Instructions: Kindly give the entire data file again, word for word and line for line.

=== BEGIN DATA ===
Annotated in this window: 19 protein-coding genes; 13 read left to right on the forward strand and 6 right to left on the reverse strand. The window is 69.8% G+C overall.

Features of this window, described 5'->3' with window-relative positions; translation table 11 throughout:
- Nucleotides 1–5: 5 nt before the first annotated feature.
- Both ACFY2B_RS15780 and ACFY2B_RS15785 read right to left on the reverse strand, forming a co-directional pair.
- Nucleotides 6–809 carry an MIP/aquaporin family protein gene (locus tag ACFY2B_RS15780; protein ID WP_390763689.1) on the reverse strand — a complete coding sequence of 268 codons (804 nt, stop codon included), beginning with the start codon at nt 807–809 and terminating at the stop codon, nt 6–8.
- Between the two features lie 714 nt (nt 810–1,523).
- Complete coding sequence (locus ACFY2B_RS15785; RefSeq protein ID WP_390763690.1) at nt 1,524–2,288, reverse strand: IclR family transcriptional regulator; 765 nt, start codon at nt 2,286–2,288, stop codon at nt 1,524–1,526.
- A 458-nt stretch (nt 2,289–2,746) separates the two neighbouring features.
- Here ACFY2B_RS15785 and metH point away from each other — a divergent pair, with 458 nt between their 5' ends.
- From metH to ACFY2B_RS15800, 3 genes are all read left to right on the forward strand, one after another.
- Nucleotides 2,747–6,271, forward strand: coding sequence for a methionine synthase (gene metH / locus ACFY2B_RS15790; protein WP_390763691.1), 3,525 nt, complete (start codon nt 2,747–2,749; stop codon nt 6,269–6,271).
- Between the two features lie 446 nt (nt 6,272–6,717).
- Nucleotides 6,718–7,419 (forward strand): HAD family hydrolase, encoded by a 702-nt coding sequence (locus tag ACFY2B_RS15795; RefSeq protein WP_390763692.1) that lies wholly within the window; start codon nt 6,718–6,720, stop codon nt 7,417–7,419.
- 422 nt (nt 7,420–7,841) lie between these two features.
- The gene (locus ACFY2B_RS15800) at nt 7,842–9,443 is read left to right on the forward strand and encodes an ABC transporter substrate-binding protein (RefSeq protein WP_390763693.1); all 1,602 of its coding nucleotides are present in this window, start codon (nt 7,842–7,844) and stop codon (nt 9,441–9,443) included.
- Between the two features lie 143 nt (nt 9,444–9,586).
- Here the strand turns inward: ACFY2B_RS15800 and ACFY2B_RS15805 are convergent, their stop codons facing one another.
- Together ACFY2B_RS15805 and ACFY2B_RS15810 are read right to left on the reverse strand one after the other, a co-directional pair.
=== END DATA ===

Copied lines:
Annotated in this window: 19 protein-coding genes; 13 read left to right on the forward strand and 6 right to left on the reverse strand. The window is 69.8% G+C overall.

Features of this window, described 5'->3' with window-relative positions; translation table 11 throughout:
- Nucleotides 1–5: 5 nt before the first annotated feature.
- Both ACFY2B_RS15780 and ACFY2B_RS15785 read right to left on the reverse strand, forming a co-directional pair.
- Nucleotides 6–809 carry an MIP/aquaporin family protein gene (locus tag ACFY2B_RS15780; protein ID WP_390763689.1) on the reverse strand — a complete coding sequence of 268 codons (804 nt, stop codon included), beginning with the start codon at nt 807–809 and terminating at the stop codon, nt 6–8.
- Between the two features lie 714 nt (nt 810–1,523).
- Complete coding sequence (locus ACFY2B_RS15785; RefSeq protein ID WP_390763690.1) at nt 1,524–2,288, reverse strand: IclR family transcriptional regulator; 765 nt, start codon at nt 2,286–2,288, stop codon at nt 1,524–1,526.
- A 458-nt stretch (nt 2,289–2,746) separates the two neighbouring features.
- Here ACFY2B_RS15785 and metH point away from each other — a divergent pair, with 458 nt between their 5' ends.
- From metH to ACFY2B_RS15800, 3 genes are all read left to right on the forward strand, one after another.
- Nucleotides 2,747–6,271, forward strand: coding sequence for a methionine synthase (gene metH / locus ACFY2B_RS15790; protein WP_390763691.1), 3,525 nt, complete (start codon nt 2,747–2,749; stop codon nt 6,269–6,271).
- Between the two features lie 446 nt (nt 6,272–6,717).
- Nucleotides 6,718–7,419 (forward strand): HAD family hydrolase, encoded by a 702-nt coding sequence (locus tag ACFY2B_RS15795; RefSeq protein WP_390763692.1) that lies wholly within the window; start codon nt 6,718–6,720, stop codon nt 7,417–7,419.
- 422 nt (nt 7,420–7,841) lie between these two features.
- The gene (locus ACFY2B_RS15800) at nt 7,842–9,443 is read left to right on the forward strand and encodes an ABC transporter substrate-binding protein (RefSeq protein WP_390763693.1); all 1,602 of its coding nucleotides are present in this window, start codon (nt 7,842–7,844) and stop codon (nt 9,441–9,443) included.
- Between the two features lie 143 nt (nt 9,444–9,586).
- Here the strand turns inward: ACFY2B_RS15800 and ACFY2B_RS15805 are convergent, their stop codons facing one another.
- Together ACFY2B_RS15805 and ACFY2B_RS15810 are read right to left on the reverse strand one after the other, a co-directional pair.